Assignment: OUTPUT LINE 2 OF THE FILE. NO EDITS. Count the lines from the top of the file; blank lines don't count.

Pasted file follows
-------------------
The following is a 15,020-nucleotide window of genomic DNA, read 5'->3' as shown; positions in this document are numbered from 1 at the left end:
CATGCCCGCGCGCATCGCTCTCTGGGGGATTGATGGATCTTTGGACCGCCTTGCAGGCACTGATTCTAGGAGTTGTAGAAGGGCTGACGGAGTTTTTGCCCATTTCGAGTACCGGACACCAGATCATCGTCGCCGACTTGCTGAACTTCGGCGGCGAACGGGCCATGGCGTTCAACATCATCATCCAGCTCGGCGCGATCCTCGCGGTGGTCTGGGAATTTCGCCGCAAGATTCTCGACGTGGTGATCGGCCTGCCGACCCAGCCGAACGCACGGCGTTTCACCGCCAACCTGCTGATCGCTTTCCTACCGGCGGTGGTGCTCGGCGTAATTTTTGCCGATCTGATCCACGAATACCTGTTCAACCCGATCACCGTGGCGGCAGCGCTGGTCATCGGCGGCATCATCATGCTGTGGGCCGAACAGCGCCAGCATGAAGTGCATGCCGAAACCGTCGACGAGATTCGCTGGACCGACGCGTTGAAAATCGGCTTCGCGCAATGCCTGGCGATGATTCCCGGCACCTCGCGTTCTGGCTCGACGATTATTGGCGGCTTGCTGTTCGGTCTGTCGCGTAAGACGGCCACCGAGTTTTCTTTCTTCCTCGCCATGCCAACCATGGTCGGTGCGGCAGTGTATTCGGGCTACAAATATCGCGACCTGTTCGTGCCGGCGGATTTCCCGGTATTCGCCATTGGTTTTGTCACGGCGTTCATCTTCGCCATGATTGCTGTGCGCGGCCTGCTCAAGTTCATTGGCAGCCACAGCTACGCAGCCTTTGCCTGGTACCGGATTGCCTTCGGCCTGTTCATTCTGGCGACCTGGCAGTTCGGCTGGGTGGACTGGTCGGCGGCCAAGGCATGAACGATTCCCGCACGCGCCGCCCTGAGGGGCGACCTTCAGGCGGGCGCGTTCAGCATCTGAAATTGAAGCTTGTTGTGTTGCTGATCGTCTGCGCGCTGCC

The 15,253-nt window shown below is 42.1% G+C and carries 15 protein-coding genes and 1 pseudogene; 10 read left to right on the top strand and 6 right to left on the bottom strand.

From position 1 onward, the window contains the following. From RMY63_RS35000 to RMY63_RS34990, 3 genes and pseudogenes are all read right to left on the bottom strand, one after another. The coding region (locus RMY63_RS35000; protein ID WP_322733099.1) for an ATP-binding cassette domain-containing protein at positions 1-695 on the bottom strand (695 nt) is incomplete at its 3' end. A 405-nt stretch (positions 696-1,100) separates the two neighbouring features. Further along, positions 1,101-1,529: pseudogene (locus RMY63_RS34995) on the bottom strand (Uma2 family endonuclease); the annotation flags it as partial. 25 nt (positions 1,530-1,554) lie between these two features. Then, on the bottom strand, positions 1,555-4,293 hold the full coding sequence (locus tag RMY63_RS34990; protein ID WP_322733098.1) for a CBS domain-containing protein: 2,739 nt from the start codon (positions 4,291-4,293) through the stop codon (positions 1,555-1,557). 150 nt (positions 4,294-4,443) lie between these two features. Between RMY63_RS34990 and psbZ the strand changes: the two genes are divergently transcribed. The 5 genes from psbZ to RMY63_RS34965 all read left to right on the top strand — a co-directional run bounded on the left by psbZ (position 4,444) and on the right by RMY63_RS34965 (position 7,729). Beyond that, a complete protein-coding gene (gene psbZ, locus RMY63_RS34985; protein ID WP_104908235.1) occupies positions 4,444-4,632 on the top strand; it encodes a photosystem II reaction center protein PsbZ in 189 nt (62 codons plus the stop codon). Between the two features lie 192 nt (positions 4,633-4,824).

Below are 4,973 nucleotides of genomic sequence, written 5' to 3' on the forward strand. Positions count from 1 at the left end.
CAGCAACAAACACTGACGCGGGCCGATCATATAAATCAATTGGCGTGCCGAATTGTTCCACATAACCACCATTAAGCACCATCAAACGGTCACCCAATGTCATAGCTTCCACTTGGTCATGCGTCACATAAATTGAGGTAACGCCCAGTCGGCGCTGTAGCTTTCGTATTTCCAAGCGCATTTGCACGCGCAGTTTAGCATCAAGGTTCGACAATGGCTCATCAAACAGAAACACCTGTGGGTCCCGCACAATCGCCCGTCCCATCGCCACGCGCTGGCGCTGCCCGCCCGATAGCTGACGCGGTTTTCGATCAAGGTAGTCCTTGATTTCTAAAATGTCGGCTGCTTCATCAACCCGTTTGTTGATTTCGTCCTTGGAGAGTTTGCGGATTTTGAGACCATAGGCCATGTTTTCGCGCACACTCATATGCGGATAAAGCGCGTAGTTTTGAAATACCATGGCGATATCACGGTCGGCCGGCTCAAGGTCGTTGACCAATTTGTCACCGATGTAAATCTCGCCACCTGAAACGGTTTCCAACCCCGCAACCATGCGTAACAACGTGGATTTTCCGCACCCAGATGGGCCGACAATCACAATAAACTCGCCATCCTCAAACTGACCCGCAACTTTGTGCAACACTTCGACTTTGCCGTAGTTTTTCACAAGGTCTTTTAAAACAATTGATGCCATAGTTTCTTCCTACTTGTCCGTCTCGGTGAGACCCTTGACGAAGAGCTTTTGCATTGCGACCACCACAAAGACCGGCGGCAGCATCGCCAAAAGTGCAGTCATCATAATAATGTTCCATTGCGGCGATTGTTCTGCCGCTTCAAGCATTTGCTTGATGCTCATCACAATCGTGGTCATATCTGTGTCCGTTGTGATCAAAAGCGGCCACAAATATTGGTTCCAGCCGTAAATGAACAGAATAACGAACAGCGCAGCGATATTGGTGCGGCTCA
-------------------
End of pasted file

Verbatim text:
CATGCCCGCGCGCATCGCTCTCTGGGGGATTGATGGATCTTTGGACCGCCTTGCAGGCACTGATTCTAGGAGTTGTAGAAGGGCTGACGGAGTTTTTGCCCATTTCGAGTACCGGACACCAGATCATCGTCGCCGACTTGCTGAACTTCGGCGGCGAACGGGCCATGGCGTTCAACATCATCATCCAGCTCGGCGCGATCCTCGCGGTGGTCTGGGAATTTCGCCGCAAGATTCTCGACGTGGTGATCGGCCTGCCGACCCAGCCGAACGCACGGCGTTTCACCGCCAACCTGCTGATCGCTTTCCTACCGGCGGTGGTGCTCGGCGTAATTTTTGCCGATCTGATCCACGAATACCTGTTCAACCCGATCACCGTGGCGGCAGCGCTGGTCATCGGCGGCATCATCATGCTGTGGGCCGAACAGCGCCAGCATGAAGTGCATGCCGAAACCGTCGACGAGATTCGCTGGACCGACGCGTTGAAAATCGGCTTCGCGCAATGCCTGGCGATGATTCCCGGCACCTCGCGTTCTGGCTCGACGATTATTGGCGGCTTGCTGTTCGGTCTGTCGCGTAAGACGGCCACCGAGTTTTCTTTCTTCCTCGCCATGCCAACCATGGTCGGTGCGGCAGTGTATTCGGGCTACAAATATCGCGACCTGTTCGTGCCGGCGGATTTCCCGGTATTCGCCATTGGTTTTGTCACGGCGTTCATCTTCGCCATGATTGCTGTGCGCGGCCTGCTCAAGTTCATTGGCAGCCACAGCTACGCAGCCTTTGCCTGGTACCGGATTGCCTTCGGCCTGTTCATTCTGGCGACCTGGCAGTTCGGCTGGGTGGACTGGTCGGCGGCCAAGGCATGAACGATTCCCGCACGCGCCGCCCTGAGGGGCGACCTTCAGGCGGGCGCGTTCAGCATCTGAAATTGAAGCTTGTTGTGTTGCTGATCGTCTGCGCGCTGCC